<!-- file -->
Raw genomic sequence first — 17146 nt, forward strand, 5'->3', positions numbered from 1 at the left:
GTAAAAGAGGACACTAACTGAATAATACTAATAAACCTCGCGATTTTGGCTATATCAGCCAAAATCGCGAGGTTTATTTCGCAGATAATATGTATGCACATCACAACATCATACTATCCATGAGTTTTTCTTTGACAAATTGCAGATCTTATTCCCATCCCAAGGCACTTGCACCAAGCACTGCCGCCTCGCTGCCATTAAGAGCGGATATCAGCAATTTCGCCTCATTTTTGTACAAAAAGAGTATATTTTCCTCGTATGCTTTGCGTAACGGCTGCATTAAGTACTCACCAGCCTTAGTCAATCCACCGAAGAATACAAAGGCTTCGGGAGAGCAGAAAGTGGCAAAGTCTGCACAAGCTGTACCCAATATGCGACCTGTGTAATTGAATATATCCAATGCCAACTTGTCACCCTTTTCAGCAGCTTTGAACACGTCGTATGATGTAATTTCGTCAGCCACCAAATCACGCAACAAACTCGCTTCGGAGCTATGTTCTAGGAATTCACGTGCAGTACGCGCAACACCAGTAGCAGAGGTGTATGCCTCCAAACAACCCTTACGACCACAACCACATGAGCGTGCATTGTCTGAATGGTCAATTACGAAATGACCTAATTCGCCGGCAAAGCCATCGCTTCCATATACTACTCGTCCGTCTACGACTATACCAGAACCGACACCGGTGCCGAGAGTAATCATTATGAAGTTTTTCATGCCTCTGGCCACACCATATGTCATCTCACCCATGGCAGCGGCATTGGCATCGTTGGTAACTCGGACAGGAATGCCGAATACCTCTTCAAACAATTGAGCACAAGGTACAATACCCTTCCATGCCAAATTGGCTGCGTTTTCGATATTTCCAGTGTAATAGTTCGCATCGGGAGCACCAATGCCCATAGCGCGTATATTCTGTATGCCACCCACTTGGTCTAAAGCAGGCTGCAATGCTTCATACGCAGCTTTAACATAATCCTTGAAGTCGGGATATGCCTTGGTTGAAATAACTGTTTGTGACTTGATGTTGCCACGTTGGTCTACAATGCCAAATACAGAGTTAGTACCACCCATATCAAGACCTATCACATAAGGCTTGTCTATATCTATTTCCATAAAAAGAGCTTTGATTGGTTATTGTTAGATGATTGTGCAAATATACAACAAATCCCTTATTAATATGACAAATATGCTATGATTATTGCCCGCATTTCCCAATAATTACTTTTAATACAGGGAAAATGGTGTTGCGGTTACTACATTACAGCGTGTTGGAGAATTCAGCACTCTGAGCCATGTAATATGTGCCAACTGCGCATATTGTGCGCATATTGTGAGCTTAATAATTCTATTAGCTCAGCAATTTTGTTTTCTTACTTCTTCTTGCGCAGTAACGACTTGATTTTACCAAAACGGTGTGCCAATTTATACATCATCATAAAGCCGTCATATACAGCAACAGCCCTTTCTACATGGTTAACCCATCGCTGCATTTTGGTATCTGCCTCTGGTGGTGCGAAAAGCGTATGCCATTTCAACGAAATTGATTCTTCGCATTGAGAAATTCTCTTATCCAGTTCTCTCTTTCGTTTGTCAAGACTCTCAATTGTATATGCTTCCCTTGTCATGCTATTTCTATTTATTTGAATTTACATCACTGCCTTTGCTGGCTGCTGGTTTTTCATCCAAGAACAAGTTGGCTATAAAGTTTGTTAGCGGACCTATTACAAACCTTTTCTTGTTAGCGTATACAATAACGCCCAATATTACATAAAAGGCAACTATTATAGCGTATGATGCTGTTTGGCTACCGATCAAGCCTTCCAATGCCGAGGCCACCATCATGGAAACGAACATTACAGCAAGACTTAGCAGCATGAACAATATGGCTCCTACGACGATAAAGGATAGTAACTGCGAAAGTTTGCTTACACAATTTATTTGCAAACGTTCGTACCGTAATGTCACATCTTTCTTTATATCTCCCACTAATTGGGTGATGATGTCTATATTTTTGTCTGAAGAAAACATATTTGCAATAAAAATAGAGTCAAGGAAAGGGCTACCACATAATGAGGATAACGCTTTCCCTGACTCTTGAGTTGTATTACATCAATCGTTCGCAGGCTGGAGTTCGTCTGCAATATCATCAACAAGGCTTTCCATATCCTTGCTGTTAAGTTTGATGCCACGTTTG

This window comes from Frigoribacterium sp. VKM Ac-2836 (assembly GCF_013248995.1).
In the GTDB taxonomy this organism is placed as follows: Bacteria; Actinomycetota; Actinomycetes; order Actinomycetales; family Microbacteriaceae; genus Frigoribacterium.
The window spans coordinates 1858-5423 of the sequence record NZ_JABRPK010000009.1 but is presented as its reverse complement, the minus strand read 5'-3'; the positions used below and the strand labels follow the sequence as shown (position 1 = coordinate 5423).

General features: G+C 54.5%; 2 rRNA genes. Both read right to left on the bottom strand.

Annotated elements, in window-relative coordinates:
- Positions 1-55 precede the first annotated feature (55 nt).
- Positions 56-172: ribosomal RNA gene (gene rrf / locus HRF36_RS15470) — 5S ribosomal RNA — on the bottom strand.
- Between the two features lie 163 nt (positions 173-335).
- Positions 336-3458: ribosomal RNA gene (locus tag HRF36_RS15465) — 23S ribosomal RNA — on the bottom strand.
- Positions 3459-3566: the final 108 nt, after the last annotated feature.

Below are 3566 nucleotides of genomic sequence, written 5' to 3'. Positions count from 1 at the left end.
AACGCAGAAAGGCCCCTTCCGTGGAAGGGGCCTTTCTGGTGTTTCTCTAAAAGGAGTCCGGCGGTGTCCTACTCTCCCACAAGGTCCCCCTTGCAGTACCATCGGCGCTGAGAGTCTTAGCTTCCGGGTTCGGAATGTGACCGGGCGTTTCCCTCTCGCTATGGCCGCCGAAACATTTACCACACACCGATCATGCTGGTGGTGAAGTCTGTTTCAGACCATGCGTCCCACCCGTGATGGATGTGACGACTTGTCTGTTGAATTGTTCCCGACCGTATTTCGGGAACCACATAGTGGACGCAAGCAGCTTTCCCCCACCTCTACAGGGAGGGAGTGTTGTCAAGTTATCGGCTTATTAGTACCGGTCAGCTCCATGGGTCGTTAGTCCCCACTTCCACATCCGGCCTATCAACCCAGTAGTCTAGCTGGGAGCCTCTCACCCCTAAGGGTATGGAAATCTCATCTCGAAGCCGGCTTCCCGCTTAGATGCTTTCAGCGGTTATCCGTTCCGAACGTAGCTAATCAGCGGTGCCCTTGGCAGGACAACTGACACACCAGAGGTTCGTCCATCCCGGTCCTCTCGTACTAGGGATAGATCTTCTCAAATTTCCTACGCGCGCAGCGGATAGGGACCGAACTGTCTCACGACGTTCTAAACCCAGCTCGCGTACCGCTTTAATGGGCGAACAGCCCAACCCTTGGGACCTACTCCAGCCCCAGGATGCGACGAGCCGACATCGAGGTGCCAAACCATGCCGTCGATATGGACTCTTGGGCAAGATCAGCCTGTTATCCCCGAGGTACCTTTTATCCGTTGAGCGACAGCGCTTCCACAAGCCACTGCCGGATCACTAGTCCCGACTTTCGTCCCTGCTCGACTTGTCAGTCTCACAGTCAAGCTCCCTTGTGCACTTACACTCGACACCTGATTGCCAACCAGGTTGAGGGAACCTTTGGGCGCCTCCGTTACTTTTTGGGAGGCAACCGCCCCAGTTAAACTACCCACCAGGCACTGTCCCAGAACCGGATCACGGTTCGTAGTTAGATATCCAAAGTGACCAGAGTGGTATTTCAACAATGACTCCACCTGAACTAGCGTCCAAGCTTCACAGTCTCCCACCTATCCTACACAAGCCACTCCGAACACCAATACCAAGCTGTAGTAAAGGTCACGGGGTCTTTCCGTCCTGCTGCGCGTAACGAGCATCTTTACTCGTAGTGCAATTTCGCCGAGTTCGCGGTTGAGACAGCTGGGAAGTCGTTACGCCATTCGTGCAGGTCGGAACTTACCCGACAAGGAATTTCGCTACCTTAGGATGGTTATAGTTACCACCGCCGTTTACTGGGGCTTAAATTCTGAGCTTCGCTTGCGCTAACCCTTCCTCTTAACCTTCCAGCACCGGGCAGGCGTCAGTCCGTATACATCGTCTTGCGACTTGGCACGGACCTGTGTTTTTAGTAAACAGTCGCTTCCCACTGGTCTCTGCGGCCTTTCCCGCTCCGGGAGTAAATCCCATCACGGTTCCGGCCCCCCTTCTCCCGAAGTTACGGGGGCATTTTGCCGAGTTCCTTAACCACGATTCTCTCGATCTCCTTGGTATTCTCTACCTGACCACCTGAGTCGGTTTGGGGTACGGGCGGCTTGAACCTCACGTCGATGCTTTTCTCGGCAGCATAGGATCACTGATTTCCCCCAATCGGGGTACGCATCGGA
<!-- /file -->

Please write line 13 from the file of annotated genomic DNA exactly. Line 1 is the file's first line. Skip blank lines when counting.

Below are 3566 nucleotides of genomic sequence, written 5' to 3'. Positions count from 1 at the left end.